Sun→corn/soy→fuel for transport→processing plant→fuel→breeding lot→fuel→feeding lot→fuel→processing plant→fuel→packaging plant→fuel→super market→food void of nutrition but with very colorful and deceptive organic health benefit label
The simpler food chain that goes beyond organic is undeniably better for our health, our communities health and the health of the earth. I could go on, but I’ll give you a few resources that I have found very helpful (see end).
Better than just filling up with good facts, why not give a simple, sustainable, seasonal and local diet a go?
Will the benefits speak for themselves?
If you are not convinced by the facts, I’m confident you will find the proof of the pudding in the action of eating it (pun intended).
I have spent the last 6 months incessantly researching, reading etc… but I admit I have only had one foot in taking part in the matter. I am excited to jump in head first to this life style–and watch a steady, holistic transformation.
The farmers markets start next week and I’ve a few locally run eco-friendly grocery stores to try out, up my sleeve. I would be excited to hear some stories, tips from others who are taking a step towards a simpler and more eco-friendly lifestyle or who have been living it for a while.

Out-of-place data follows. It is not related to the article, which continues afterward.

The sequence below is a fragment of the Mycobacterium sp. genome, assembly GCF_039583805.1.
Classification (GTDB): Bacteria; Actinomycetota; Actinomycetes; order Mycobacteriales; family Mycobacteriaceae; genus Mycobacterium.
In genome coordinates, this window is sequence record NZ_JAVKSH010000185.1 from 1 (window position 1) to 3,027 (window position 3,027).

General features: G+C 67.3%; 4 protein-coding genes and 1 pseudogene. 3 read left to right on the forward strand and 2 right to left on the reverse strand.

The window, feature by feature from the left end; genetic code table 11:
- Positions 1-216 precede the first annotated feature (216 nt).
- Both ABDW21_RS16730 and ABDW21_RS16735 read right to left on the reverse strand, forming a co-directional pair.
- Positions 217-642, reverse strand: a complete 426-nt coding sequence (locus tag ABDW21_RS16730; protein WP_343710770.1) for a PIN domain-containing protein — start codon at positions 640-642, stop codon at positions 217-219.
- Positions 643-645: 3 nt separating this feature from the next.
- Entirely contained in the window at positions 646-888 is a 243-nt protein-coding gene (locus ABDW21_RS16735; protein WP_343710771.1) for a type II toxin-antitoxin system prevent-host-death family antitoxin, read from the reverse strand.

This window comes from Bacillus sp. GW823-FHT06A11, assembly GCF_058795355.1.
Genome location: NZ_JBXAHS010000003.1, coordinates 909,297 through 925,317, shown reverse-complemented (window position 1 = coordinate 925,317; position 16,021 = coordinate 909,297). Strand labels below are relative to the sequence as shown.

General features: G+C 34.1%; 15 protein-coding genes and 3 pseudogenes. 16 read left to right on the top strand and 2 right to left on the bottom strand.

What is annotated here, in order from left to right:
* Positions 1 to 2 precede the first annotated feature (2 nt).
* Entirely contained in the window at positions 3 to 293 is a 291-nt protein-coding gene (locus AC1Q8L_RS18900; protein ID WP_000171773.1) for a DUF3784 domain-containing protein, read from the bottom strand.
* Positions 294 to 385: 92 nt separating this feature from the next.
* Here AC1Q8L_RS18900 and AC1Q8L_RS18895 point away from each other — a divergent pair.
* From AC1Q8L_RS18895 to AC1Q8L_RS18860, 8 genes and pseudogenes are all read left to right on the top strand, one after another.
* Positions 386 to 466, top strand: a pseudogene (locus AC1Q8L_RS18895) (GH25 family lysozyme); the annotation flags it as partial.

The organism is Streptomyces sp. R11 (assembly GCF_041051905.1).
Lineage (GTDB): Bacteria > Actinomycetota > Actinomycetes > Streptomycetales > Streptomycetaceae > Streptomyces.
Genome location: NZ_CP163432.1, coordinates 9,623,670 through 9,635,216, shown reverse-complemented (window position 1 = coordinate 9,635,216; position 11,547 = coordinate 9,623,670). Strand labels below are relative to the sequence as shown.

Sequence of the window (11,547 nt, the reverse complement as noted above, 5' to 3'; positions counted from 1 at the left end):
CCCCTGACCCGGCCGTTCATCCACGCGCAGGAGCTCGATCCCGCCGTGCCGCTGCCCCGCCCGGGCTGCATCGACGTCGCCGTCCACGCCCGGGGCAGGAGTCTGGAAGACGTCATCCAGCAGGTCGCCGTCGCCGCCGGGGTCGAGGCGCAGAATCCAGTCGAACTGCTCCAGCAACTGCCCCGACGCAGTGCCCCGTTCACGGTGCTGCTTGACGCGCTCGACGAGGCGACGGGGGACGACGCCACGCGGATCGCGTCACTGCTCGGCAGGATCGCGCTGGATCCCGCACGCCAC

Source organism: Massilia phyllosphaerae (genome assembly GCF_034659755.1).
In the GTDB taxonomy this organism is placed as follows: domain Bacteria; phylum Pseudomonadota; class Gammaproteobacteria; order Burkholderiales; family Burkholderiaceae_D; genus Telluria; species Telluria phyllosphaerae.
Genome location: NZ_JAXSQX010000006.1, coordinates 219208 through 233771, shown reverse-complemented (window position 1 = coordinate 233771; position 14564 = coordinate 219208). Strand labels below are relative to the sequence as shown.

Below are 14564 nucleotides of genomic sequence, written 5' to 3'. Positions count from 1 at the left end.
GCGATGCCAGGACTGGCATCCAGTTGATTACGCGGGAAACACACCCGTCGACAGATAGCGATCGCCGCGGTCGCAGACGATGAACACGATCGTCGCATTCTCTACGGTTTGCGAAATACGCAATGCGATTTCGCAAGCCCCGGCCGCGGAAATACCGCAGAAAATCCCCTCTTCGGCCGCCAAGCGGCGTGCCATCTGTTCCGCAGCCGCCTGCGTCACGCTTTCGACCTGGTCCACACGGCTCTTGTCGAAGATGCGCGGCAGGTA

I know that it will take good planning and some sacrifices (time, money) to make the change initially. However, I am confident, that as the change becomes routine the physical, emotional, relational, environmental and spiritual payoff will far outweigh the cost.
Some good resources:
Killer at Large, Food Inc., No Impact Man, Botany of Desire, Life off the Grid, King Korn.
In Defense of Food by Michael Pollan, Eating Animals by Johnathan Safran-Foyer, The End of Over-Eating by David Kessler, The Omnivore’s Dilemma by Michael Pollan, The Necessary Revolution by Peter Senge, The Last American Man by Elizabeth Gilbert and Five Acres and Independence by M.G. Kains
… and for those of you who might be a bit miffed about it, before you start quoting isolated passages from an ancient text, have a look at this… brilliant!
Great fast-forward action on the Continental Divide trail!
They say if you move too fast you can’t stop and smell the roses. Thing is, moving this fast would actually mean we could take more breaks and have more time for sniffin’!
Walking is a pretty slow business. To complete the entire trail in one season means putting one foot infront of the other from dawn ’till dusk. Breaks are too often a short luxury. That’s why its a good idea to go ultralight. A light backpack equals a more enjoyable time on the move. And if the majority of our five months on trail are going to be spent on our feet, making slow but steady progress towards Mexico, counting ounces and reducing our gear is imperative. Or we could find a way to move this quick. Anyone out there figured out how?